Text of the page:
Friday, June 19, 2015

Two interviews by the Minneapolis Fed with two Stanford economists: me -- and Raj Chetty

The Minneapolis Fed publishes a magazine called The Region that features long interviews with economists, accompanied by nice photos. Their current issue, just out, has an interview with me.

You can read the whole thing here:

Interview with Alvin Roth

Stanford economist on matching theory, kidney markets and the importance of coffee

Douglas Clement | Editor, The Region  Published June 15, 2015   |  June 2015 issue

Here's the final exchange, about Pittsburgh and coffee:

"Region: One last question, if I might. Many of your major breakthroughs occurred when you were at Pittsburgh. What was it about the research environment there that was so conducive to Nobel-winning work?
Roth: Well, Pittsburgh was a lot of fun. The living was easy. I walked to work. I’d walk with my kids to school and drop them off and walk on into work. My colleagues and I spent a lot of time drinking coffee and talking about economics.
The mathematician Alfréd Rényi is said to have said that a mathematician is a machine for turning coffee into theorems. Maybe economists turn decaf into models.
There were lots of people to talk to at Pittsburgh. It was a fruitful time. And it was a very good department. I think a lot of what makes a department a good place to work is that when you’re onto something you’re excited about and you walk out the door of your office and tell one of your colleagues about it, he’s excited to hear about it, too. He says “That’s great. Let’s go have a cup of coffee, and you can tell me about it.” So there’s the positive reinforcement you get just from having people think, “Isn’t that great you’re excited about something. You’re thinking about something interesting.” It makes places fun to work.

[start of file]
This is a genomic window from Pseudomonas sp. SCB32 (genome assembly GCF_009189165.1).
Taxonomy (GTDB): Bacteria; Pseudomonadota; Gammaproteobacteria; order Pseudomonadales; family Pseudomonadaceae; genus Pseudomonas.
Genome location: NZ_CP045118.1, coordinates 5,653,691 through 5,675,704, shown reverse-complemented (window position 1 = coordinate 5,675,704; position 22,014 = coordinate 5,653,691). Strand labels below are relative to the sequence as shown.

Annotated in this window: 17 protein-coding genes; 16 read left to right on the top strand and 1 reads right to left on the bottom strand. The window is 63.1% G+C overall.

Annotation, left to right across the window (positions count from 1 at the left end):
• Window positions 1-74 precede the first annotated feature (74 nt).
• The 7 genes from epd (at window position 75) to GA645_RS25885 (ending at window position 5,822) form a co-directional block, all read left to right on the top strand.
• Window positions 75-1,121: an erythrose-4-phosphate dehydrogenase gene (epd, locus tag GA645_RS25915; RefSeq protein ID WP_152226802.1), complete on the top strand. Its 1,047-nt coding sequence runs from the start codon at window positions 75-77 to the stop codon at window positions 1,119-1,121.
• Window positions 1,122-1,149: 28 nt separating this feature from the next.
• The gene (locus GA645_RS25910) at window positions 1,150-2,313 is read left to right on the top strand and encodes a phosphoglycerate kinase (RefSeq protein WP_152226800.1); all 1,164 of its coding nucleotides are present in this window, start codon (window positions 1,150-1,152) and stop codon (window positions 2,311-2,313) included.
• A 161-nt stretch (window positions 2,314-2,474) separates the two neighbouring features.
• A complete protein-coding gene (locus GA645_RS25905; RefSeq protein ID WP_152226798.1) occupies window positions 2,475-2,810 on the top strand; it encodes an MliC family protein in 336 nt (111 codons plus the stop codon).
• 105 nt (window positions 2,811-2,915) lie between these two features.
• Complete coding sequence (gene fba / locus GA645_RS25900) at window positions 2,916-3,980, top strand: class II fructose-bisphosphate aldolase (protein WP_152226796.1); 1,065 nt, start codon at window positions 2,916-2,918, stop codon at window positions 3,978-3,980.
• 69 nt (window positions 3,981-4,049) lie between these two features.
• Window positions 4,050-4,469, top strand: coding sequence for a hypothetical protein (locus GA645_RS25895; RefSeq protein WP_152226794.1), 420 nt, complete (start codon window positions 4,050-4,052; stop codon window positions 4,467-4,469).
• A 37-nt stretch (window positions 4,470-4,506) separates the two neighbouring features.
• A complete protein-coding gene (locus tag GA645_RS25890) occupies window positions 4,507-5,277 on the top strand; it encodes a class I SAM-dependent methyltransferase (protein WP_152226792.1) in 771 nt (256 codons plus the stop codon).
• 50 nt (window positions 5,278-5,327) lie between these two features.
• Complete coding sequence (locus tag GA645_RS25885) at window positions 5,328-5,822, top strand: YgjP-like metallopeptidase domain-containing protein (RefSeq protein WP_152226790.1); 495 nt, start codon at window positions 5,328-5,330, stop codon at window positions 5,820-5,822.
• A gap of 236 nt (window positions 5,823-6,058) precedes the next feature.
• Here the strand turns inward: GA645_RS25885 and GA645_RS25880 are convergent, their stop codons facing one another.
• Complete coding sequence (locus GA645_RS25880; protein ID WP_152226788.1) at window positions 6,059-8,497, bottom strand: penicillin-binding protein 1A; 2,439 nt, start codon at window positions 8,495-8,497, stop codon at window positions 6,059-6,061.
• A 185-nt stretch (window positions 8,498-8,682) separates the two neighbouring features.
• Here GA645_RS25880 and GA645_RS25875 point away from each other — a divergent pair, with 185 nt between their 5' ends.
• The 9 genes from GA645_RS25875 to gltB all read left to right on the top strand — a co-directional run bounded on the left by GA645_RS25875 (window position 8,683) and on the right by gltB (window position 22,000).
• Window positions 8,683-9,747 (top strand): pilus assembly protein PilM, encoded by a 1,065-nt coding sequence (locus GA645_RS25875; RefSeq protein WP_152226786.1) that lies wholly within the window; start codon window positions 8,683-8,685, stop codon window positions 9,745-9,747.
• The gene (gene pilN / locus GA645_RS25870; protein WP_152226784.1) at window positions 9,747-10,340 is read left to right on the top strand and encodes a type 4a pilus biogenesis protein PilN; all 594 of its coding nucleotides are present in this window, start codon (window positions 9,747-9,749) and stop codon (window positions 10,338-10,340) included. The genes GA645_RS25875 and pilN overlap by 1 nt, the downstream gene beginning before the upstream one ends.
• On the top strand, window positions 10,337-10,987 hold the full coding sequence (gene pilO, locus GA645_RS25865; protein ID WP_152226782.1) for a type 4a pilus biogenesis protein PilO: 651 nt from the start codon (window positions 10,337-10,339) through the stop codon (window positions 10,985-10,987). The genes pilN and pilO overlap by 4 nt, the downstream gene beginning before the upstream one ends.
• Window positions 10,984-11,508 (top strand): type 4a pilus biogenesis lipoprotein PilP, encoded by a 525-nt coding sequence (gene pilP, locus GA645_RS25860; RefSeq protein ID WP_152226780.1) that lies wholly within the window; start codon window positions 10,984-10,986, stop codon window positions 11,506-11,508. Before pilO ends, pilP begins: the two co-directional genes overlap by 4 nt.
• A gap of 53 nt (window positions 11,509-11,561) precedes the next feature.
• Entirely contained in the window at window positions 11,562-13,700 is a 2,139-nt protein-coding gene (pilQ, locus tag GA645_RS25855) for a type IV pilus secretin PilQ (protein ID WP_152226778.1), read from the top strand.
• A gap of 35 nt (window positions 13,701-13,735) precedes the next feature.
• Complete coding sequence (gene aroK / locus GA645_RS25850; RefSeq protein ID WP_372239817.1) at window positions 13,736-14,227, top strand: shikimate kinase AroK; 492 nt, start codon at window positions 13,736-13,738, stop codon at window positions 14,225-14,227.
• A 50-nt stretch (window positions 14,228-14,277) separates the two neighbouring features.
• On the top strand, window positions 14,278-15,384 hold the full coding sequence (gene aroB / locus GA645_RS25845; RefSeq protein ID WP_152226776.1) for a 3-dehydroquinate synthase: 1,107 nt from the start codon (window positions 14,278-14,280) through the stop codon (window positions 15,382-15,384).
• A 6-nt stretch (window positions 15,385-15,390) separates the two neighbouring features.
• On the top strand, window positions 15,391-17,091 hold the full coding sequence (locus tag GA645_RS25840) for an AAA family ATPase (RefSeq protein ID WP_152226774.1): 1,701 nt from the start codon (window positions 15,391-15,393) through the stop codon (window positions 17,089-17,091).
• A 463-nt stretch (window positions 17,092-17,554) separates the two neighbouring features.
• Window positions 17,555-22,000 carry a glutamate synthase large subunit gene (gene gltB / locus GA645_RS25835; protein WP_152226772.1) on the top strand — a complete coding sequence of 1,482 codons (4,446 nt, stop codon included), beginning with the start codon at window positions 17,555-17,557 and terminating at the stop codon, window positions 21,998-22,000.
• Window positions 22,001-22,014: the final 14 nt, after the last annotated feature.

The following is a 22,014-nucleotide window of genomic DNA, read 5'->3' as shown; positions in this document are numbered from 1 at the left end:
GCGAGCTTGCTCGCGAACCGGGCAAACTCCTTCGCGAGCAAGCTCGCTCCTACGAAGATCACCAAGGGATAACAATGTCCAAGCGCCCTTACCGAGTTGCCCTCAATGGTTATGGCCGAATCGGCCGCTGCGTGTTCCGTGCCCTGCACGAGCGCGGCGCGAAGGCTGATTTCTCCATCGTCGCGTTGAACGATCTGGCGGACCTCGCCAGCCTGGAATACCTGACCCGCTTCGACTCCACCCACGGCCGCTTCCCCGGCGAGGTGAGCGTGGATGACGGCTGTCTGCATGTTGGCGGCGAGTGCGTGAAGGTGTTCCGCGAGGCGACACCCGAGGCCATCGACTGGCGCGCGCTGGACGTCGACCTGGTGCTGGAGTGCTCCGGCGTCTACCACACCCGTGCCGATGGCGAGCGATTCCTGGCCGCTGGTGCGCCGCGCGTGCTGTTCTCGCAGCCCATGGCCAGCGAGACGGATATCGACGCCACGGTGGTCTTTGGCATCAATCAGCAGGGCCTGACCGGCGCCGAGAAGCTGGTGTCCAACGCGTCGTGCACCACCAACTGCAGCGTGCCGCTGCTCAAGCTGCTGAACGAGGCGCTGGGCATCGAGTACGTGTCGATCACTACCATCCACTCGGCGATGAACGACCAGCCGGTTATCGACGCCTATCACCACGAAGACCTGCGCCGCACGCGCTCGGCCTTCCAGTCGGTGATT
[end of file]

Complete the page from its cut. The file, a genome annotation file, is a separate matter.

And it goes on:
Here at Stanford, I try to organize regular coffees—I did this at Harvard and I do it here—regular coffees with students interested in different things. We have a Tuesday morning coffee for experimental economics and a Thursday morning coffee for market design. I think that a lot of intellectual interaction arises out of social interaction. You have to be talking to people before you’re talking about work.
Region: Wonderful. It’s been a pleasure talking with you. Thank you."

The December 2014 issue had an interview with an even better-looking economist

You can read it here:

Interview with Raj Chetty

Harvard economist explores work on income mobility, education, taxation and labor supply

Douglas Clement | Editor, The Region Published December 10, 2014   |  December 2014 issue
Raj and I were colleagues at Harvard, and if my experience moving to Stanford is any guide, he is going to have a fine time here at Stanford.
Welcome, Raj.

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